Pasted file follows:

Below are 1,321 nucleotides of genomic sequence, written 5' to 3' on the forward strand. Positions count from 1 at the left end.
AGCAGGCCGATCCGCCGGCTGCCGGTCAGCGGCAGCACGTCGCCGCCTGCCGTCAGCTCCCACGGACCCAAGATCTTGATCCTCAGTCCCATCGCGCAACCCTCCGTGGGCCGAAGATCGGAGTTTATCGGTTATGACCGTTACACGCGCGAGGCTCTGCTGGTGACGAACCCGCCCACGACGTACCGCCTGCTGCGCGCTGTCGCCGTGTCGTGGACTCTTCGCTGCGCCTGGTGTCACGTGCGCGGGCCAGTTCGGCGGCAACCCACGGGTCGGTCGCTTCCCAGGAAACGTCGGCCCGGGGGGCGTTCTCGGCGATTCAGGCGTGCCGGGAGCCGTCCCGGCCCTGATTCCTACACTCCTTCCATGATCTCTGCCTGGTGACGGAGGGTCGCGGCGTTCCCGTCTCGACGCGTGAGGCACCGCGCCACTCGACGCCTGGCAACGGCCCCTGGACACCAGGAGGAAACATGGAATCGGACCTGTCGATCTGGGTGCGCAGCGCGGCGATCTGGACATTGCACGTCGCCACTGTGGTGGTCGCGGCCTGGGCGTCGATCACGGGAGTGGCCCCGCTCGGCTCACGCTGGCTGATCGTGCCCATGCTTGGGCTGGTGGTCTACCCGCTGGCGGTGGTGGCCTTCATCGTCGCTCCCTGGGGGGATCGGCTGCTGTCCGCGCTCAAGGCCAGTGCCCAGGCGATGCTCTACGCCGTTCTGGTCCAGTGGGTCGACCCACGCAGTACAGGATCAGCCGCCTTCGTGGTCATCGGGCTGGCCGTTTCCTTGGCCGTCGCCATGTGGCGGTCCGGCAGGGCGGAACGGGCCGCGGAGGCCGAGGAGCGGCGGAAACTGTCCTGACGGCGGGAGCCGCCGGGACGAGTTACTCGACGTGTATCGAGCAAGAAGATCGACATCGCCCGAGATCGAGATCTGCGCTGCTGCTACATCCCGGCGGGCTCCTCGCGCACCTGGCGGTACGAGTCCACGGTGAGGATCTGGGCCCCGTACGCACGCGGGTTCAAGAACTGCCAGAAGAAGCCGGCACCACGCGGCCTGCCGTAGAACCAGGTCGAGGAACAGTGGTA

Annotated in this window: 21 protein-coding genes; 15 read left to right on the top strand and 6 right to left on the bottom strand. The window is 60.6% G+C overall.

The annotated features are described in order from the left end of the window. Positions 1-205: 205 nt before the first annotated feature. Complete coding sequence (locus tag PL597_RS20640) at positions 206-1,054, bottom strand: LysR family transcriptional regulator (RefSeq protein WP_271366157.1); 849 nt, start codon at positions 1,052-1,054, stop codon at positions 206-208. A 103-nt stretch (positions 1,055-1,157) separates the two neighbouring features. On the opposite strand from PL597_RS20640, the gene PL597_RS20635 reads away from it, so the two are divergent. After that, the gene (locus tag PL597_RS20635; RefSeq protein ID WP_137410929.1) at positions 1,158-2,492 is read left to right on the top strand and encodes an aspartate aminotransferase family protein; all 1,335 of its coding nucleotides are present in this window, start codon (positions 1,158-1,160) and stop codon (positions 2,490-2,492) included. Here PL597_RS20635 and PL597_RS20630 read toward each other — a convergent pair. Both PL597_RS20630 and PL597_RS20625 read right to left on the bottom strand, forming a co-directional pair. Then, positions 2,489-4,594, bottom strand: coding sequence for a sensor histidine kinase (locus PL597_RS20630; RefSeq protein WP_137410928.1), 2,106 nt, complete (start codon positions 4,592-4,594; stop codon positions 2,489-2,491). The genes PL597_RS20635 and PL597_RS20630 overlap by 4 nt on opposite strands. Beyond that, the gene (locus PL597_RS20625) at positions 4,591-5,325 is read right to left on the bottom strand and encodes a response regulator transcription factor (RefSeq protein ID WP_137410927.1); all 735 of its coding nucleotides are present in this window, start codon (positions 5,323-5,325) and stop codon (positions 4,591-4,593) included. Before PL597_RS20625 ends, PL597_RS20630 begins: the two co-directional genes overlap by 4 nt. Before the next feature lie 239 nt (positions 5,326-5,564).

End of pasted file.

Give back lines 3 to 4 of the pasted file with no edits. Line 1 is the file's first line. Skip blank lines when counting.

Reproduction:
Annotated in this window: 21 protein-coding genes; 15 read left to right on the top strand and 6 right to left on the bottom strand. The window is 60.6% G+C overall.

The annotated features are described in order from the left end of the window. Positions 1-205: 205 nt before the first annotated feature. Complete coding sequence (locus tag PL597_RS20640) at positions 206-1,054, bottom strand: LysR family transcriptional regulator (RefSeq protein WP_271366157.1); 849 nt, start codon at positions 1,052-1,054, stop codon at positions 206-208. A 103-nt stretch (positions 1,055-1,157) separates the two neighbouring features. On the opposite strand from PL597_RS20640, the gene PL597_RS20635 reads away from it, so the two are divergent. After that, the gene (locus tag PL597_RS20635; RefSeq protein ID WP_137410929.1) at positions 1,158-2,492 is read left to right on the top strand and encodes an aspartate aminotransferase family protein; all 1,335 of its coding nucleotides are present in this window, start codon (positions 1,158-1,160) and stop codon (positions 2,490-2,492) included. Here PL597_RS20635 and PL597_RS20630 read toward each other — a convergent pair. Both PL597_RS20630 and PL597_RS20625 read right to left on the bottom strand, forming a co-directional pair. Then, positions 2,489-4,594, bottom strand: coding sequence for a sensor histidine kinase (locus PL597_RS20630; RefSeq protein WP_137410928.1), 2,106 nt, complete (start codon positions 4,592-4,594; stop codon positions 2,489-2,491). The genes PL597_RS20635 and PL597_RS20630 overlap by 4 nt on opposite strands. Beyond that, the gene (locus PL597_RS20625) at positions 4,591-5,325 is read right to left on the bottom strand and encodes a response regulator transcription factor (RefSeq protein ID WP_137410927.1); all 735 of its coding nucleotides are present in this window, start codon (positions 5,323-5,325) and stop codon (positions 4,591-4,593) included. Before PL597_RS20625 ends, PL597_RS20630 begins: the two co-directional genes overlap by 4 nt. Before the next feature lie 239 nt (positions 5,326-5,564).